Parish spotlight

Blacksburg, Virginia

-An interview with Fr. Wade Miller on growth & revitalization-

  •  What made you choose this parish when it was on the brink of closing its doors?

A few things struck me as I visited St. Francis (now named St. Philip’s).  The first was the building and location. The church is located on a busy road within walking distance of Virginia Tech University. The building is a beautiful stone edifice from the original St. Mary’s Roman Catholic Church, back before the 1960’s psychedelic phase influenced church architecture. The Second thing that impressed me was the growth of the area.  The New River Valley region has become a major corridor for technology and research due to the growth of Virginia Tech.  Not only has Blacksburg grown, but surrounding towns have also seen a rise in population as Southwest Virginia is much more affordable than the northern part of the State.

The final deciding factor had to do with the people.  Although there were only six regular members, most of that core group was very eager to get involved, investing their time, talent, and money into this struggling mission.
Before deciding to come to Blacksburg, I was offered a teaching job in a classical school close to Lake Michigan, where I would oversee the humanities and religion department.  I had all but decided to take this job.  I visited St. Francis with Bishop Grundorf and Mary.  The night before I was to preach, I didn’t sleep a wink.  My wife, who never has trouble sleeping, could not sleep either.  We talked at 6:00 AM that Sunday morning as I was in a hotel in Blacksburg, and she was in North Carolina.  We decided that the Lord had weighed it on our hearts to go to Blacksburg.  Bishop and Mary thought for sure that I would be heading to Michigan. When I told them and the congregation, they were all quite surprised.  I have made decisions in the past that I regret but coming to Blacksburg is not one of them.  

I was forthright with the people at St. Francis about what I wanted to change from the very outset: this included adopting a new name, St. Philip’s.  The people have responded with tremendous kindness trusting their priest and not bickering about petty matters.  Those who want to be in control and criticize have moved on to other churches where that perpetual behavior sadly followed them.  St. Philip’s is flourishing with a spirit of unity and like-mindedness that is simply the work of God.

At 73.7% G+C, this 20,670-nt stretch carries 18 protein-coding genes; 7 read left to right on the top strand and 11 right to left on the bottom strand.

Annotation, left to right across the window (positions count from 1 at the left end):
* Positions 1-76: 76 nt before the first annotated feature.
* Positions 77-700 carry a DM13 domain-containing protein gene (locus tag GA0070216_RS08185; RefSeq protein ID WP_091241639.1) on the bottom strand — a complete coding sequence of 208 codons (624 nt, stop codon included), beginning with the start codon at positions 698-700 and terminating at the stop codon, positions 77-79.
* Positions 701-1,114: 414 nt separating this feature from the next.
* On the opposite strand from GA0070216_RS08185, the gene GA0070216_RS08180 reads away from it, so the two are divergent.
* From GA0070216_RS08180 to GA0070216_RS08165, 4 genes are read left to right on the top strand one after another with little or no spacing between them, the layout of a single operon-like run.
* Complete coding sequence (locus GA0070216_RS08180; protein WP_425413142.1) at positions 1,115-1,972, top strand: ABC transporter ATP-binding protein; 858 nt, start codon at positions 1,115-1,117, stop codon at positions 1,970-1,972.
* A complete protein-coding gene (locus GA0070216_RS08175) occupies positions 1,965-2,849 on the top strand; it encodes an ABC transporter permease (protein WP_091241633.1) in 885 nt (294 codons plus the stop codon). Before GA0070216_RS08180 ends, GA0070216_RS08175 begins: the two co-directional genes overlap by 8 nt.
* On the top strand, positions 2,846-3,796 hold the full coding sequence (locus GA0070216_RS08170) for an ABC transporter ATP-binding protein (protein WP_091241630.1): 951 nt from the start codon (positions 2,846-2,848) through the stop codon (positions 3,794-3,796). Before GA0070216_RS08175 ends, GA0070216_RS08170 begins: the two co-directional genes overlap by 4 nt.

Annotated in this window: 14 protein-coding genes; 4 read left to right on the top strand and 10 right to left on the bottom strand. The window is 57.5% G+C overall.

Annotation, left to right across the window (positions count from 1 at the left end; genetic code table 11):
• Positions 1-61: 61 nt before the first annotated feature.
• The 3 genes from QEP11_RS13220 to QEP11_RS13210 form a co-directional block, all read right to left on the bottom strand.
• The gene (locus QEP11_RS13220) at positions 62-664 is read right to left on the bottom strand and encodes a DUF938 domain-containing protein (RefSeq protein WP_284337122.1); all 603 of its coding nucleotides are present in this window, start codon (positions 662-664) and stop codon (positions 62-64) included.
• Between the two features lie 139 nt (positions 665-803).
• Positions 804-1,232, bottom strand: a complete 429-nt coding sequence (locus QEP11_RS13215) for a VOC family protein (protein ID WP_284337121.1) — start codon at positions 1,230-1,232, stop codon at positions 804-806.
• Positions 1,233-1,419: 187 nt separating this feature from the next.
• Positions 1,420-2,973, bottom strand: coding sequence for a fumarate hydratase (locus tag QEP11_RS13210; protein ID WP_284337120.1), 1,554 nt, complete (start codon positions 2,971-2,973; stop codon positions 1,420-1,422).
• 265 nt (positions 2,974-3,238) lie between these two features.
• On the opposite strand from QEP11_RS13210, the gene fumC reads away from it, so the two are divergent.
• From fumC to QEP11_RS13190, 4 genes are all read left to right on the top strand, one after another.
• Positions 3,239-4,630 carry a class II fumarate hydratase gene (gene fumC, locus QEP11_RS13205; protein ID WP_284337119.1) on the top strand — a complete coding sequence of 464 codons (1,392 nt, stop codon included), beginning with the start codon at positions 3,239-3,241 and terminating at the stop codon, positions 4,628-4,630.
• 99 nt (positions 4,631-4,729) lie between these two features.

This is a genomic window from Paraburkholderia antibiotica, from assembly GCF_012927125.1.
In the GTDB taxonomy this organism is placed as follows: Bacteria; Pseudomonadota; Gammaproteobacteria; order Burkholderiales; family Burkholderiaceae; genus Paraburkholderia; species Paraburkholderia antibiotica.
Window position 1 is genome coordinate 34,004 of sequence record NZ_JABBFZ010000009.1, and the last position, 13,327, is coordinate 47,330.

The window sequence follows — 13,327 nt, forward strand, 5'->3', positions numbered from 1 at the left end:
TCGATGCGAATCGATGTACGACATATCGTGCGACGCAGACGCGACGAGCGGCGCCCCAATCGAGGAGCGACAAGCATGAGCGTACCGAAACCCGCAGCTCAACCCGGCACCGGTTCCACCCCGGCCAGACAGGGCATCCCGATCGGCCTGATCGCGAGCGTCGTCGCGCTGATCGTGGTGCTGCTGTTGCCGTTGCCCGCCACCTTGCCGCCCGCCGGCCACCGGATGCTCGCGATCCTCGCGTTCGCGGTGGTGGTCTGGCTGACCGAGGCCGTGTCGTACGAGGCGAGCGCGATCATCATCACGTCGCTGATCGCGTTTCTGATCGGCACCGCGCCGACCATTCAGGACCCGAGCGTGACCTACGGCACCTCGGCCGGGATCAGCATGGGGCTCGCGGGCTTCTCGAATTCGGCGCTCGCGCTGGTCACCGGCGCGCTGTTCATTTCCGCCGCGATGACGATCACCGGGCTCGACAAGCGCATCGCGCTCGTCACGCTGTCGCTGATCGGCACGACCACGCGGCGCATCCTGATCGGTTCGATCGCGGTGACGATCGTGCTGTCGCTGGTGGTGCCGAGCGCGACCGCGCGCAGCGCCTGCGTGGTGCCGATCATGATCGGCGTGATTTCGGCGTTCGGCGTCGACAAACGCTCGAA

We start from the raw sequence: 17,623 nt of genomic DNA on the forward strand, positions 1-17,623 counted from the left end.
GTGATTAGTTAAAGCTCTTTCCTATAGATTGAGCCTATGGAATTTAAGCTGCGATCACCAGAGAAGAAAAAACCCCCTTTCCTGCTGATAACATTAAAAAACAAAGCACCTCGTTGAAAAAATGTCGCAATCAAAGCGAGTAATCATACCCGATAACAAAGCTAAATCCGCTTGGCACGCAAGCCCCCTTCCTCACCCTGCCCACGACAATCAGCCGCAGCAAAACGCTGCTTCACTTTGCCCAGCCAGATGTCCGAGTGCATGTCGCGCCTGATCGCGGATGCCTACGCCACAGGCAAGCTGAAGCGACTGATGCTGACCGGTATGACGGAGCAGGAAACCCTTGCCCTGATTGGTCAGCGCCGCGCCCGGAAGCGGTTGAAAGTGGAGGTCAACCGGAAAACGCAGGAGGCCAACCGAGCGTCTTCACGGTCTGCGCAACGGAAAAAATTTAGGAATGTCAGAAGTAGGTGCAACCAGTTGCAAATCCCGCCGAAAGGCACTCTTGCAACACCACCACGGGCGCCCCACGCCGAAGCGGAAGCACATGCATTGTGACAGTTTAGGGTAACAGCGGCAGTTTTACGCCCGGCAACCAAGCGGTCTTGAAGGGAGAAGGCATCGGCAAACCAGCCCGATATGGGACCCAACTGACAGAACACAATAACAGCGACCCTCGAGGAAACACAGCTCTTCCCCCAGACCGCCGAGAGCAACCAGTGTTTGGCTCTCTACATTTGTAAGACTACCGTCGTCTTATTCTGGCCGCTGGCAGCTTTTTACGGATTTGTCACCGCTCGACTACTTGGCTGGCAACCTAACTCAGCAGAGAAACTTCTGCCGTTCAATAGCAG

•  What was the initial plan for growth at the beginning?  What were the key elements that led to success?

We had many obstacles starting in August 2015.  We had six people.  We had a dated website with inaccurate information as the church had changed its service times to accommodate a visiting priest.  We had a building, albeit beautiful on the outside, that smelled of mildew inside its walls.  The first step was to get an informative website that wasn’t busy and reflected who we wanted to be as a parish.  We spent our first several months ripping out carpets, painting, working on landscaping, and finding the right people to develop a website.
The next step was to make the liturgy accessible by providing booklets containing everything except for the hymns.  We wanted our liturgy to reflect the beauty and majesty of the God with whom we worship.  We were also sensitive to the fact that we are in an area that is very anti-Catholic.  It was important to me not to push my own style or agenda but to do our prayerbook liturgy and elements of the Missal with maximum participation from the laity.  We were not about creating liturgical robots but a community participating in our Incarnate Lord.